By Sylvie Bigar
St. Barth is known as one of the more expensive Caribbean vacation spots, but it’s possible to visit without breaking the bank.
Some of the bad stuff you hear about St. Barth is true. It is a hassle to get to, can be very expensive, and is a bastion of sometimes annoyingly French culture—in the afternoon, Gustavia, the capital, feels like a ghost town; it is time for lunch and “la sieste.”
But there are pleasures on the island that cost nothing at all. Stroll on the beach, it’s all there: the softness of the sand, the turquoise water and above all, the tranquility. There are 14 beaches on St. Barth and most of the time, nature still owns the place.
Gouverneur Beach on the south side can be reached via a bumpy ride but the road leads you to the dune. Framed by two walls of rock, a stretch of golden powder offers privacy and good swimming but no shade.
Saline Beach, named for the salt marshes nearby, is almost an institution. No need for a bikini to blend in. If you enjoy getting as close to nature as possible, this is the place for you. It is often impossible to decide where to turn for the most beautiful view.
Grand-Cul-de-Sac, in the northwest, is worth the drive. This is the best beach for families with children. The “cul-de-sac” is a lagoon and kids delight in the ripples, chasing small fish close to the shore.
Where to eat
Who says you cannot eat under $100 in St. Barth? Tucked in the hamlet of St. Jean, a small restaurant strangely named “Le Piment” (the chili pepper) is piquant in its own way. Its secret: In the kitchen lives a Sicilian genius and his pizzas are the best in town. Try their pastas (not on the menu). The fettuccini carbonara was the best I tasted since Taormina—the perfect symphony of bacon, egg and cream.
One of France’s greatest culinary achievements are croissants. At 50 cents a piece, have a few at the many fragrant patisserie that dot the island. An all-time favorite is the Epicerie Sainte-Hélène in Flamands.
Another must is lunch or dinner on the beach. There is just nothing like wiggling your toes in the sand as you savor the local accras (cod fritters) or fricassee de lambis (conch stew), with a glass of Sancerre. Try “Coccoloba,” on Grand-Cul-de Sac. Start with a Coccoloba drink—pineapple, guava and mango with or without rum—and take a deep breath. Life is good.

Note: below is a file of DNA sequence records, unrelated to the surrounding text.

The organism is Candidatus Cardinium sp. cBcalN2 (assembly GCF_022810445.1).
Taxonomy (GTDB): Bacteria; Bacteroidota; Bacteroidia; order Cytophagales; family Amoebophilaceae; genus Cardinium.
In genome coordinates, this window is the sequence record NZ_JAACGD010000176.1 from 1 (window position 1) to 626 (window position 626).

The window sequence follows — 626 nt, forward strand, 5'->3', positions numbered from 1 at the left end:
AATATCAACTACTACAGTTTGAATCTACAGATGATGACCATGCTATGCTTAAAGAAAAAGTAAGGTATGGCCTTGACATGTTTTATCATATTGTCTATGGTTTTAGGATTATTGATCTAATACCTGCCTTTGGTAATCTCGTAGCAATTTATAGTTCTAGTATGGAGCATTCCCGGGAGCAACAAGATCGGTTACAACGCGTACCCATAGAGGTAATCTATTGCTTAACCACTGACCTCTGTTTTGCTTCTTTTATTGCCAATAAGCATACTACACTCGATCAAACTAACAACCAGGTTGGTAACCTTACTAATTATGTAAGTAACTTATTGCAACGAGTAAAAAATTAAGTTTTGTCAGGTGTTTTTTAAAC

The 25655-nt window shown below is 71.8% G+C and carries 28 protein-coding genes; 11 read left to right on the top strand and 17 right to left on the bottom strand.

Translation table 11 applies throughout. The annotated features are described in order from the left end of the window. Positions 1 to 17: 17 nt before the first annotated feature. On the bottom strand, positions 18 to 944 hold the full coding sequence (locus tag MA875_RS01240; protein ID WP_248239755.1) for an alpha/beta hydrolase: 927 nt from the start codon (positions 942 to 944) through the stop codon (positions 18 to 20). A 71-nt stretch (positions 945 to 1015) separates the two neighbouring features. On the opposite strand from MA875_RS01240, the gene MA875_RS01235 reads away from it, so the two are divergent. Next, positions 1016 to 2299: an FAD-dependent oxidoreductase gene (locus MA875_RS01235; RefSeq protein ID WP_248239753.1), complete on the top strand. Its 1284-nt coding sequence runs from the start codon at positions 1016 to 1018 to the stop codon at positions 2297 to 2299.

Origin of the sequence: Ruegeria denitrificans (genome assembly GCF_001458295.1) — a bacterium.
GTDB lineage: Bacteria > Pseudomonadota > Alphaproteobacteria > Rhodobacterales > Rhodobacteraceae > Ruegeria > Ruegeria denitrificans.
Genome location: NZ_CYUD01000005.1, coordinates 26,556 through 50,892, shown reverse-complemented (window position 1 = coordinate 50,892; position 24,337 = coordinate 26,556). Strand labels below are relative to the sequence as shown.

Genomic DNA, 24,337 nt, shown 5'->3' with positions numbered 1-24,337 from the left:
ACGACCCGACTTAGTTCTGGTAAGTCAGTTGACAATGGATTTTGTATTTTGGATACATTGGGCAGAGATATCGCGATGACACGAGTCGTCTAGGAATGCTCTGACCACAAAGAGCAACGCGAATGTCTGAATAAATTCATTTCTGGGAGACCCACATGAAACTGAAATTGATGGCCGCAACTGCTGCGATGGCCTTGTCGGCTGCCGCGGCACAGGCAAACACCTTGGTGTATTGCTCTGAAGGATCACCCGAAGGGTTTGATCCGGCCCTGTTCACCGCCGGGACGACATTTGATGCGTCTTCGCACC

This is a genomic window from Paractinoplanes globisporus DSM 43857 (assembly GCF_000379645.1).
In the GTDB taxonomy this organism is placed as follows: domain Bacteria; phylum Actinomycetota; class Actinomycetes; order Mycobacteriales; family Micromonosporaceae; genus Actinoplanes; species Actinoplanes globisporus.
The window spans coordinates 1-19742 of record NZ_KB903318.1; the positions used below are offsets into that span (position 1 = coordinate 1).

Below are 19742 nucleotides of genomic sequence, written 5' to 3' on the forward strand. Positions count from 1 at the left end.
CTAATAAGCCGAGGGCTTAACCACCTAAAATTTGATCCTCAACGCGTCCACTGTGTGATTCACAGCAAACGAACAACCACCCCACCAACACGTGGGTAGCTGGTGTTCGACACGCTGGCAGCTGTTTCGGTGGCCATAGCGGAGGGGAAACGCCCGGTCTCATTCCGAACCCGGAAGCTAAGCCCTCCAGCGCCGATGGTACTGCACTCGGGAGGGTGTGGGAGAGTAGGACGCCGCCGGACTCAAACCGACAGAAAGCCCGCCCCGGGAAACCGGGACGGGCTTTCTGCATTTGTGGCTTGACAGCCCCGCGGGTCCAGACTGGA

In St. Jean, visit La Plage. Reminiscent of St. Tropez, La Plage’s décor mixes Asian and Moroccan influences. Whether you choose the “bar en croute de sel” or tuna tartare, this affordable restaurant is seductive and relaxing.
In front of the airport, Maya, of the wonderful restaurant Maya’s by the harbor, has opened Maya To Go: The signature flourless chocolate cake, fruit tarts or tangy ceviche of wahoo.
Where to stay
St. Barth gets sunnier after January when most hotels drop their prices, sometimes by as much as 40 percent.
One choice is Le Sereno by designer Christian Liaigre (Mercer Hotel, Buddakan). Step through red doors and take in the view: There is a long reflecting pool and an open rotunda housing a good restaurant.
At the Tropical Hotel, guests lounge in a lush garden, enjoying the relaxed atmosphere. An even more economical option, the Hotel Normandie in Lorient is a family-run cluster of eight bungalows around a small swimming pool. Its rates start at around $100 per night.
Since St. Barth’s reputation for the best nude beaches this side of Biarritz is justified, you don’t need much clothing. But if the shopping bug bites, this is paradise. From gourmet rums to local cosmetics (you can visit the Ligne St. Barth factory in Lorient), the island offers many unique shops. Most French labels are priced reasonably, especially when compared to New York.
In Gustavia, visit Sabina Zest’s boutique. A Swedish-born designer, Zest sketches her collection with pastel colors, earth-friendly fabrics and great style.
Step in The House Boutique and you won’t need a designer for your abode. With furniture and objects from around the world, The House feels like a treasure chest from distant lands at great prices.
St. Barth is not for bargain hunters but it is possible to spend a few days on this magnificent island without needing to refinance your mortgage. Think about it while you plan your next getaway—it’s worth it.
IF YOU GO...
GETTING THERE FROM NEW YORK
Fly to St. Maarten via
multiple airlines and connect to a 10-minute flight to
WHERE TO STAY
Hotel Normandie; $100 per night for a simple room in lovely garden, (011-590) 27-73-78.
Tropical Hôtel; $150 per night for a single room with garden view, st-barths.com/tropical-hotel
To splurge, Le Sereno; $638 per night for a suite with garden view and deck, lesereno.com
WHERE TO DINE
Le Piment ($10-$20)
Rte. de Saline
La Plage ($10-$35)
St. Jean Beach
Maya’s To Go
WHERE TO SHOP
Ligne St. Barth
The House Boutique